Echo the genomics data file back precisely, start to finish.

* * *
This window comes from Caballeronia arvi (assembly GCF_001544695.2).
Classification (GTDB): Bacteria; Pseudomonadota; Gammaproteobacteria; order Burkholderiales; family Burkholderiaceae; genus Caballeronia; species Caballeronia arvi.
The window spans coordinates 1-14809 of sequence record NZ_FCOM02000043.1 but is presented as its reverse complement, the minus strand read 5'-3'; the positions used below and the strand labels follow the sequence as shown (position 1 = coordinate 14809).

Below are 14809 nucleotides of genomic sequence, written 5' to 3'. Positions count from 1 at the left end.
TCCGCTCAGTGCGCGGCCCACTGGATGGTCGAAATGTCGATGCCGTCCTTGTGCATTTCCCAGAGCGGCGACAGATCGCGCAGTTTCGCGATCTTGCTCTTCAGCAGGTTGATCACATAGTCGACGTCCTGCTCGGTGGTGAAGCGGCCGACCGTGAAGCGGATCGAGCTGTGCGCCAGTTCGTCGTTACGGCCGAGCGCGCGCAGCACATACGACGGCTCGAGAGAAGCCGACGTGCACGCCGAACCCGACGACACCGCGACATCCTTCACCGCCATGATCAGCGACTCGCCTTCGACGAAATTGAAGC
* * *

This window comes from Caballeronia arvi (assembly GCF_001544695.2).
Classification (GTDB): Bacteria; Pseudomonadota; Gammaproteobacteria; order Burkholderiales; family Burkholderiaceae; genus Caballeronia; species Caballeronia arvi.
The window spans coordinates 1-14809 of sequence record NZ_FCOM02000043.1 but is presented as its reverse complement, the minus strand read 5'-3'; the positions used below and the strand labels follow the sequence as shown (position 1 = coordinate 14809).

Below are 14809 nucleotides of genomic sequence, written 5' to 3'. Positions count from 1 at the left end.
TCCGCTCAGTGCGCGGCCCACTGGATGGTCGAAATGTCGATGCCGTCCTTGTGCATTTCCCAGAGCGGCGACAGATCGCGCAGTTTCGCGATCTTGCTCTTCAGCAGGTTGATCACATAGTCGACGTCCTGCTCGGTGGTGAAGCGGCCGACCGTGAAGCGGATCGAGCTGTGCGCCAGTTCGTCGTTACGGCCGAGCGCGCGCAGCACATACGACGGCTCGAGAGAAGCCGACGTGCACGCCGAACCCGACGACACCGCGACATCCTTCACCGCCATGATCAGCGACTCGCCTTCGACGAAATTGAAGC